At home I use two computers connected together to one monitor, one keyboard and one mouse through KVM switch. On the desk I have also a printer, which I share between both computers. Unfortunately the KVM switch does not support USB multiplexing and each time when I print, I have to reconnect the printer playing with the USB cables. To make my life easier I decided to buy some cheap USB switch. I found this one in Aliexpress. I was interested to check what is inside and I found that it is fully mechanical. That means also that it is bidirectional - can be used for different purposes :
- The one for which I needed - to connect one printer to two computers
- To switch between two USB devices connected to one computer. In this case also special USB cables would be required - both sides male to male connector type. This use can allow for example two Arduinos to be connected to the computer and multiplexed fast or two external USB audio cards....etc.
It can be seen on the picture that the commutation between two USB B-type ports is performed by the use simple two positions switch. There is a picture showing which port is active when the switch is pressed and not.
To make the switch a little more convenient to use I decided to mount two LED's showing (for the first use, which of both computers is ON in the moment and which USB device is connected to the computer in the second way of use)
This instructable describes briefly how this can be done.
Step 1: Dissembling and Inspection of the USB Switch
On the bottom of the box can be found two screws. When removed the case can be open. Inspecting the board I saw that the supply and ground wires are also multiplexed - that was what I needed.
Step 2: Parts Needed
- two LED's - I chose 5mm with different colors - to be able to distinguish them in the dark
- one 330 Ohm to 1.5 kOhm resistor
- some insulated wires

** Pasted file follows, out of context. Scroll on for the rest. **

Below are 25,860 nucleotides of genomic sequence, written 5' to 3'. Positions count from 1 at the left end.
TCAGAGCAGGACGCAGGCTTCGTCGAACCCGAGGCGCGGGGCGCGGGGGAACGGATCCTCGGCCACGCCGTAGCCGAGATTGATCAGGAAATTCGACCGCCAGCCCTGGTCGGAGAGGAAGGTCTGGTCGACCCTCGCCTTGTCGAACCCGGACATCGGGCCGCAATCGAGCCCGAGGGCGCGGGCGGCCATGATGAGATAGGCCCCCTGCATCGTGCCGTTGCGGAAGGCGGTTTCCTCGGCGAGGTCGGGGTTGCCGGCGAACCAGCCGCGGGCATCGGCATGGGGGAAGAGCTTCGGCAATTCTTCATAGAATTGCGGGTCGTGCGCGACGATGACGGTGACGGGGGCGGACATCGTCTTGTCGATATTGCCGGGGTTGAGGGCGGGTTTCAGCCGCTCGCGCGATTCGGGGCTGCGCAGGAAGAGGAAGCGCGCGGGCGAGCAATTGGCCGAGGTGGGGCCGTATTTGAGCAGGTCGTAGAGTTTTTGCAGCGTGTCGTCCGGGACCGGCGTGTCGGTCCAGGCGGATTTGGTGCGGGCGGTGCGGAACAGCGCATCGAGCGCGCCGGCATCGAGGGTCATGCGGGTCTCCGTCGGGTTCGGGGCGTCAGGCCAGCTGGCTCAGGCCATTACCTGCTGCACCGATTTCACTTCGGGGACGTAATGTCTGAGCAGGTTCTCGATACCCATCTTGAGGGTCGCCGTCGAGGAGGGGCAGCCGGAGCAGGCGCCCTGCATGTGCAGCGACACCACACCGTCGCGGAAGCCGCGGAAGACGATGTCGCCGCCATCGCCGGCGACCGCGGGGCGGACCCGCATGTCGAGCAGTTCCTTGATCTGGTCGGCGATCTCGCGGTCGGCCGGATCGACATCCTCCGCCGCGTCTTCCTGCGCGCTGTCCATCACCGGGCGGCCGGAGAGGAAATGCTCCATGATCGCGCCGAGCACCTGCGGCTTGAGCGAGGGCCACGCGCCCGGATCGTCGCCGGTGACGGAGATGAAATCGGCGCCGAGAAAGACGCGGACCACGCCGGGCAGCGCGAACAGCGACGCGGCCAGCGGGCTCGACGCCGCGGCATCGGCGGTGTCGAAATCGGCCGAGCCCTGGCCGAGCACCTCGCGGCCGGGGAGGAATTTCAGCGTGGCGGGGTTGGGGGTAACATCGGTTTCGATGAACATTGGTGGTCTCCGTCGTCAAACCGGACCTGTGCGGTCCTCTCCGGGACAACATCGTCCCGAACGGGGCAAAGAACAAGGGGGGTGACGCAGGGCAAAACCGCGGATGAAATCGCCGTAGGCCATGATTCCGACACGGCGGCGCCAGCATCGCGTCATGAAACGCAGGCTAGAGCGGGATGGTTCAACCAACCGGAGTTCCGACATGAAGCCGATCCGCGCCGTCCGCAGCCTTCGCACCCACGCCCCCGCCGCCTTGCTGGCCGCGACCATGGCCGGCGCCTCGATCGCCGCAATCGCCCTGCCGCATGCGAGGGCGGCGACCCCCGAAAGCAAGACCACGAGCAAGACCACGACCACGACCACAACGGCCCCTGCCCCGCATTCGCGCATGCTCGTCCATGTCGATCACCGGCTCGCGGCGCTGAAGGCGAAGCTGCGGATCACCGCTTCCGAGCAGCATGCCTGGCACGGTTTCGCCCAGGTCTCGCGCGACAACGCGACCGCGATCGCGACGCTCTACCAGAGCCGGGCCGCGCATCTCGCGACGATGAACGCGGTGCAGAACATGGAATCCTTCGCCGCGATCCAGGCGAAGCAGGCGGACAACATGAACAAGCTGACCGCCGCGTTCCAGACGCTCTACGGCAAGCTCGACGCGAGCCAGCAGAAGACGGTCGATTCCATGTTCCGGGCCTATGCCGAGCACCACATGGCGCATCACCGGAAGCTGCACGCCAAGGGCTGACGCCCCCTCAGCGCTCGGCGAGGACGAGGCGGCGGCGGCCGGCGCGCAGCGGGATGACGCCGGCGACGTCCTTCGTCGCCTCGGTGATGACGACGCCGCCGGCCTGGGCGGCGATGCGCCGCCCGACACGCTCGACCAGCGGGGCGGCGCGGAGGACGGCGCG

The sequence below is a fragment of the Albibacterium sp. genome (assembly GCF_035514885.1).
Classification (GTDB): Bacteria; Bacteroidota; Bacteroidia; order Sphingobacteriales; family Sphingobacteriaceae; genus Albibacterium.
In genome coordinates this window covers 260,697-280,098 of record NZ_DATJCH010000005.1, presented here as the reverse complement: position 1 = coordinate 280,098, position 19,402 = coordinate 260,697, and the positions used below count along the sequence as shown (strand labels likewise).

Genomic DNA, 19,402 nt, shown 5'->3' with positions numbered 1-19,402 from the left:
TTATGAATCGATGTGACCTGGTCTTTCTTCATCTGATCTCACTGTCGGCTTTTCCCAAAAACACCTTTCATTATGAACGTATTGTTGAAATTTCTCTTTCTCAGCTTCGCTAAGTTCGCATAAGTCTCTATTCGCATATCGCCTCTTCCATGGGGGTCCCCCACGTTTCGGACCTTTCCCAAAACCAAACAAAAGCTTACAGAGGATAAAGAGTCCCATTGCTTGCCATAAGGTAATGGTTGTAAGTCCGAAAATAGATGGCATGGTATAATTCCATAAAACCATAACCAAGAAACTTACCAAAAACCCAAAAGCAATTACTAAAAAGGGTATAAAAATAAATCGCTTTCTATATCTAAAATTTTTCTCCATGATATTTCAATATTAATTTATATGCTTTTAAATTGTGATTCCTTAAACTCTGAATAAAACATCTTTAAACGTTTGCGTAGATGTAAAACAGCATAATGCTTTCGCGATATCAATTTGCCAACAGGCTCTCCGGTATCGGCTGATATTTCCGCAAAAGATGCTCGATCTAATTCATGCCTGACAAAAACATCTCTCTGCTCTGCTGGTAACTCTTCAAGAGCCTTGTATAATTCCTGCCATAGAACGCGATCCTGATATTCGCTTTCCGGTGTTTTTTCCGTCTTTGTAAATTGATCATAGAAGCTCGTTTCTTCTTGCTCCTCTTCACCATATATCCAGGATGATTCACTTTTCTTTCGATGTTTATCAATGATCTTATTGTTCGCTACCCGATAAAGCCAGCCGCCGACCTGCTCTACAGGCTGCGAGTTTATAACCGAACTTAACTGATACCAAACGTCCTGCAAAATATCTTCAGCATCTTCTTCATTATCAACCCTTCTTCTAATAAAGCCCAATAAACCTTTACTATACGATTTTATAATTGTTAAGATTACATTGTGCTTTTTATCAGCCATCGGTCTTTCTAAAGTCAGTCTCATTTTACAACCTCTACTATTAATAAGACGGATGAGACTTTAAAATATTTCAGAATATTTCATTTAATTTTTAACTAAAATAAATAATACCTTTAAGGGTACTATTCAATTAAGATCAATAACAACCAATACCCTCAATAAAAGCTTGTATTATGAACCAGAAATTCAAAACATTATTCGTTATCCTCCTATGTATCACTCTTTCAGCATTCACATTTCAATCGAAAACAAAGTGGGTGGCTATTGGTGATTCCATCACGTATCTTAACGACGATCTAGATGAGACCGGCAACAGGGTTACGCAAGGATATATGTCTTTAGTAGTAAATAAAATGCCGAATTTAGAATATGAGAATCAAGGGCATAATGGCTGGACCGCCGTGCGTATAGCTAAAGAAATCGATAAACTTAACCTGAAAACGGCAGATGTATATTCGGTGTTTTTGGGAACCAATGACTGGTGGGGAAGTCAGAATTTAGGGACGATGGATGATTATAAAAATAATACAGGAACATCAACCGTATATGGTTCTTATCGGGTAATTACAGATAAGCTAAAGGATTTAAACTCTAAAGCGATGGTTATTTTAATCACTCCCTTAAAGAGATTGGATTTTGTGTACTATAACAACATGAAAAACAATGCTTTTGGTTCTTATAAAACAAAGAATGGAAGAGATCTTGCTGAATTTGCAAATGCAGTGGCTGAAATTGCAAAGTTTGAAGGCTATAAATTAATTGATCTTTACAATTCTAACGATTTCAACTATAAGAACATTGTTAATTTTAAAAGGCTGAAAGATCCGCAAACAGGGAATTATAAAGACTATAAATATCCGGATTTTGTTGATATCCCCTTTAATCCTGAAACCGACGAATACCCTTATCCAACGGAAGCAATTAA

- a piece of thermo-shrinking tube.
- two LED holders (optional)
Step 3: Mounting of the LED's
I drilled two holes for the diodes on the top of the case. The holes were done in such positions that the mounted LED's are located in the free place between the USB sockets and the switch. I mounted the LED holders and inserted the LED;s there. To fix then strongly I used a hot glue gun.
Step 4: Electrical Connections - Soldering
I connected the LED;s cathodes together.At that joint I soldered the resistor with soldered wire (blue one) on the other terminal. I put the thetmo-shrinking tube over the resistor and heated it. At the LED's anode pins I soldered two red wires. These red wires I have soldered directly to the supply pins of the corresponding USB socket (see the picture where). I inserted the blue (negative) wire through an existing hole of the PCB, layed the board on its right position and soldered the blue wire to the GND pin of the female A-type USB socket. After that I closed the case and fixed it again with the screws.
Step 5: Ready!
I connected the switch to my printer and computers by the use of short USB B type cable. I printed a test page without problems. Everything works fine and I do not need to dig in the cable mix to check which cable where comes from.
And the look is nicer - I like color lights in the twilight, when I sit on my desk usually.
Thank you for reading.